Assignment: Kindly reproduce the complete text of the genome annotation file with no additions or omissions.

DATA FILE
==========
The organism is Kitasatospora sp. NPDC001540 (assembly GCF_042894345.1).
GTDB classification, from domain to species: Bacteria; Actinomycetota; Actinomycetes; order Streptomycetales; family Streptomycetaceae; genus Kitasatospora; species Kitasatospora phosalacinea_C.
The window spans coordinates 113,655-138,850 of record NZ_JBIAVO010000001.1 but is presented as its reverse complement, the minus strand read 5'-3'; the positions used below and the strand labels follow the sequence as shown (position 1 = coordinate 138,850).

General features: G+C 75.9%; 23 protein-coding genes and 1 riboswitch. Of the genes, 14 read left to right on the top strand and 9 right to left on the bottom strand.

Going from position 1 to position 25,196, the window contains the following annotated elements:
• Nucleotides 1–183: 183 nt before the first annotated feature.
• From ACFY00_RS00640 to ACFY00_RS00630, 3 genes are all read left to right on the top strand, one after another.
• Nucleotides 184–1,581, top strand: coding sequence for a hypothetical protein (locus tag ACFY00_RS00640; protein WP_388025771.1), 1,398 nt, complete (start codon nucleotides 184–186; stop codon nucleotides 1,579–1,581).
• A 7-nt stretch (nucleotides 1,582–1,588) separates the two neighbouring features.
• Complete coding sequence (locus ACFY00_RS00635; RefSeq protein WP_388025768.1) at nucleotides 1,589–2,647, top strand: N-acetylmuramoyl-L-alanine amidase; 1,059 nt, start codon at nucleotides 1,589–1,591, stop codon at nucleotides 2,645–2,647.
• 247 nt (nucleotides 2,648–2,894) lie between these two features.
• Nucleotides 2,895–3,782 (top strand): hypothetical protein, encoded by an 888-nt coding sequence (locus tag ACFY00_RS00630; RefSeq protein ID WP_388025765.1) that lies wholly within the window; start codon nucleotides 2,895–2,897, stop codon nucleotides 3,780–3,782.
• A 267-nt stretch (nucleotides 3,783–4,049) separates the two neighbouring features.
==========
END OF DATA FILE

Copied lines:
The organism is Kitasatospora sp. NPDC001540 (assembly GCF_042894345.1).
GTDB classification, from domain to species: Bacteria; Actinomycetota; Actinomycetes; order Streptomycetales; family Streptomycetaceae; genus Kitasatospora; species Kitasatospora phosalacinea_C.
The window spans coordinates 113,655-138,850 of record NZ_JBIAVO010000001.1 but is presented as its reverse complement, the minus strand read 5'-3'; the positions used below and the strand labels follow the sequence as shown (position 1 = coordinate 138,850).

General features: G+C 75.9%; 23 protein-coding genes and 1 riboswitch. Of the genes, 14 read left to right on the top strand and 9 right to left on the bottom strand.

Going from position 1 to position 25,196, the window contains the following annotated elements:
• Nucleotides 1–183: 183 nt before the first annotated feature.
• From ACFY00_RS00640 to ACFY00_RS00630, 3 genes are all read left to right on the top strand, one after another.
• Nucleotides 184–1,581, top strand: coding sequence for a hypothetical protein (locus tag ACFY00_RS00640; protein WP_388025771.1), 1,398 nt, complete (start codon nucleotides 184–186; stop codon nucleotides 1,579–1,581).
• A 7-nt stretch (nucleotides 1,582–1,588) separates the two neighbouring features.
• Complete coding sequence (locus ACFY00_RS00635; RefSeq protein WP_388025768.1) at nucleotides 1,589–2,647, top strand: N-acetylmuramoyl-L-alanine amidase; 1,059 nt, start codon at nucleotides 1,589–1,591, stop codon at nucleotides 2,645–2,647.
• 247 nt (nucleotides 2,648–2,894) lie between these two features.
• Nucleotides 2,895–3,782 (top strand): hypothetical protein, encoded by an 888-nt coding sequence (locus tag ACFY00_RS00630; RefSeq protein ID WP_388025765.1) that lies wholly within the window; start codon nucleotides 2,895–2,897, stop codon nucleotides 3,780–3,782.
• A 267-nt stretch (nucleotides 3,783–4,049) separates the two neighbouring features.